Rationale: Gamma-hydroxybutyrate (GHB) is a gamma-aminobutyric acid (GABA) analog that is used to treat narcolepsy but that is also abused. GHB has many actions in common with the GABAB receptor agonist baclofen, but their underlying GABAB receptor mechanisms may be different. Objective: The aim of this study is to further investigate a possible differential role of glutamate in GABAB receptor-mediated effects of GHB and baclofen. Materials and methods: The experiments examined the effects of non-competitive antagonists at the N-methyl-d-asparate (NMDA) subtype of glutamate receptors on GHB-induced catalepsy and compared these effects with those on baclofen-induced catalepsy. Results: In C57BL/6J mice, ketamine, phencyclidine (PCP), and dizocilpine (MK-801) all enhanced GHB-induced catalepsy. They did so with a potency order (i.e., MK-801 > PCP > ketamine) consistent with their relative potencies as NMDA antagonists but not as inhibitors of dopamine or organic cation transporters. Ketamine, PCP, and MK-801 enhanced catalepsy along inverted U-shaped dose-response curves likely because higher doses affected motor coordination, which limited their catalepsy-enhancing effects. Doses that were maximally effective to enhance GHB-induced catalepsy did not affect the cataleptic effects of baclofen. Conclusions: The finding that NMDA receptor antagonists enhance the cataleptic effects of GHB but not those of baclofen is further evidence that the GABAB receptor mechanisms mediating the effects of GHB and GABAB agonists are not identical. Differential interactions of glutamate with the GABAB receptor mechanisms mediating the effects of GHB and baclofen may explain why GHB is effective for treating narcolepsy and is abused, whereas baclofen is not.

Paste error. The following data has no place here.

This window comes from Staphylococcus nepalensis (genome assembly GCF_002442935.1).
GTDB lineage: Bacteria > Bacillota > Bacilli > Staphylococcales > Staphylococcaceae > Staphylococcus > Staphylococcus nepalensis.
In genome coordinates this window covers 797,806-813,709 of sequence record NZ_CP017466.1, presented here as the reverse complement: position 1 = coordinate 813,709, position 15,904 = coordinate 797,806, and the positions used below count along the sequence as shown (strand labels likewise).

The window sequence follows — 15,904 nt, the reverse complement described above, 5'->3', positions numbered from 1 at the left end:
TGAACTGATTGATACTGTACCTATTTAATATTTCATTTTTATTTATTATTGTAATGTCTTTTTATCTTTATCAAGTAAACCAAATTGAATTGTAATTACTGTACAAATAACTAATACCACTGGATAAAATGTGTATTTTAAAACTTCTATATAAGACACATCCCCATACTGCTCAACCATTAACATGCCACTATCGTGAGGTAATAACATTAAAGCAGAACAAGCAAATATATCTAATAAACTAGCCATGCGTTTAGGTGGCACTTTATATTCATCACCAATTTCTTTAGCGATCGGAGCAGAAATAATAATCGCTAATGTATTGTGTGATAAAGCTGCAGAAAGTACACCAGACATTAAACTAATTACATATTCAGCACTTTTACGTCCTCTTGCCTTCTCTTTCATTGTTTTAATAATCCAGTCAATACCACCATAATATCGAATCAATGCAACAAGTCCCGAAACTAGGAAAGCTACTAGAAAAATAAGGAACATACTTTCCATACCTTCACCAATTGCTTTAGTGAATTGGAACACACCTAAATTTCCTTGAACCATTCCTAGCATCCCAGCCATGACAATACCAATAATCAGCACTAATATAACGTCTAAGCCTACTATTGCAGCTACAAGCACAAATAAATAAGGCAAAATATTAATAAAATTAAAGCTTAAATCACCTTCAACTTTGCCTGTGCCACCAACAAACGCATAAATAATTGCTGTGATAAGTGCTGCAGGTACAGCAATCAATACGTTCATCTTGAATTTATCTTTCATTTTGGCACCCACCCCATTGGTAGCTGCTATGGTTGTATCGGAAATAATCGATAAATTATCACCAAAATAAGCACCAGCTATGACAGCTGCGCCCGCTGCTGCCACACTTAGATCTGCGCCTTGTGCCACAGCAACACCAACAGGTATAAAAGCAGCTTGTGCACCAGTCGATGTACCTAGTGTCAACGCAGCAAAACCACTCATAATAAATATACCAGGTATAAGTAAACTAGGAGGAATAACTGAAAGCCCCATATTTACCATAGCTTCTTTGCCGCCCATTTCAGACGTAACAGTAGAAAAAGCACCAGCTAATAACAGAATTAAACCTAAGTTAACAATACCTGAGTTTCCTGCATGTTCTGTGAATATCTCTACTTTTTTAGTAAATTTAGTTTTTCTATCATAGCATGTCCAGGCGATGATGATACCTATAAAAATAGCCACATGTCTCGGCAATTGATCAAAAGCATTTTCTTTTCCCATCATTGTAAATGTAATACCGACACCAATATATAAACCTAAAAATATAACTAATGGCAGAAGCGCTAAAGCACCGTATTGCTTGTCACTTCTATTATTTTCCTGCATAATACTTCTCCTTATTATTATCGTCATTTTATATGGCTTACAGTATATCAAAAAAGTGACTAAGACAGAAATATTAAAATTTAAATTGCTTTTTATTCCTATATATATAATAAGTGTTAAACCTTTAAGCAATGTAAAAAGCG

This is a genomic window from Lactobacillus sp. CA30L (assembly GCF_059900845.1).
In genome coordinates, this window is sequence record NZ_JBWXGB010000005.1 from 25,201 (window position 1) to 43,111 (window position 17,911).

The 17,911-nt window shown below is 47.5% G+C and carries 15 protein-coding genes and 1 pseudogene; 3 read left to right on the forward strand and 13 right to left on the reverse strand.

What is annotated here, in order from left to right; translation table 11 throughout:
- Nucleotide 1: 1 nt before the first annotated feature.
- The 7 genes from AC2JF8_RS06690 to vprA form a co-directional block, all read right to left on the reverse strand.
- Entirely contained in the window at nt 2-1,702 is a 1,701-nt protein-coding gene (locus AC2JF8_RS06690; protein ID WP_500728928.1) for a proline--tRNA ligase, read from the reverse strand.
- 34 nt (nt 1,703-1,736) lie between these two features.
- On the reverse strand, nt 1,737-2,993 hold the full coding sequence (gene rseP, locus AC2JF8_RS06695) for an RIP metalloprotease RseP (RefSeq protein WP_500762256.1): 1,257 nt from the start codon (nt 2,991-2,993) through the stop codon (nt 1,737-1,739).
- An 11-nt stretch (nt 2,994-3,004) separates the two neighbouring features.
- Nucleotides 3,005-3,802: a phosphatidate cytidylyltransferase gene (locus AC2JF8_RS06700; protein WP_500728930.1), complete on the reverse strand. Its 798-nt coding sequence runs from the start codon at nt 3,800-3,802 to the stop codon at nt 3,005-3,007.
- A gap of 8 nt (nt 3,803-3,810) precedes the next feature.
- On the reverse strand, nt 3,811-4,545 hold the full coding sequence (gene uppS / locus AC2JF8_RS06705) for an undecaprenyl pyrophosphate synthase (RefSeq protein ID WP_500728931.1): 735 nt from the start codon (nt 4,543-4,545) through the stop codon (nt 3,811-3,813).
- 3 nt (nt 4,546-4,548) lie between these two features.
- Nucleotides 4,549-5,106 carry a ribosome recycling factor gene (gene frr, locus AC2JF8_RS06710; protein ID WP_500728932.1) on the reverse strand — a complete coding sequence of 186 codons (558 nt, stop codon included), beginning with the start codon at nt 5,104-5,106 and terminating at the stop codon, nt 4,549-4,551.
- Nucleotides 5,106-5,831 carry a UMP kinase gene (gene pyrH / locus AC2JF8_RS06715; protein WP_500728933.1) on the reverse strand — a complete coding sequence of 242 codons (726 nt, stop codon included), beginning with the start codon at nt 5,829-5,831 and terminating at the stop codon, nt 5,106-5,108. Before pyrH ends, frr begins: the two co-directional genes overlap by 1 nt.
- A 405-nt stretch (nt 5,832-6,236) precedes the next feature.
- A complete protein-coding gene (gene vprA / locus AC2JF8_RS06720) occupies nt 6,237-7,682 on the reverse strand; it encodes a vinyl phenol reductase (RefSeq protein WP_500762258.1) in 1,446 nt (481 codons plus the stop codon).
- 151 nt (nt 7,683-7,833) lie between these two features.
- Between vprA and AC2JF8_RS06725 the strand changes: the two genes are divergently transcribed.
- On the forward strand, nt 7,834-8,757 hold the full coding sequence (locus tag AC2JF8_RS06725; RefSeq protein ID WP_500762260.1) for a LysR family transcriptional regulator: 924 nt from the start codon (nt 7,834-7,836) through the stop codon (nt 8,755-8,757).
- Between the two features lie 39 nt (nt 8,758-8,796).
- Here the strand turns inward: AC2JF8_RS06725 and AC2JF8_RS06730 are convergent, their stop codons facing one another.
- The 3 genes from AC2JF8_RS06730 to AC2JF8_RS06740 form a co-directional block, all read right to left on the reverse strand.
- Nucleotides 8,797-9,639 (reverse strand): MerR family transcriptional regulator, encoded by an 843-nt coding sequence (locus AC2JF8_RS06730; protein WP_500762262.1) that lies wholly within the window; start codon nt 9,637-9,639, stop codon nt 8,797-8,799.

ASJC Scopus subject areas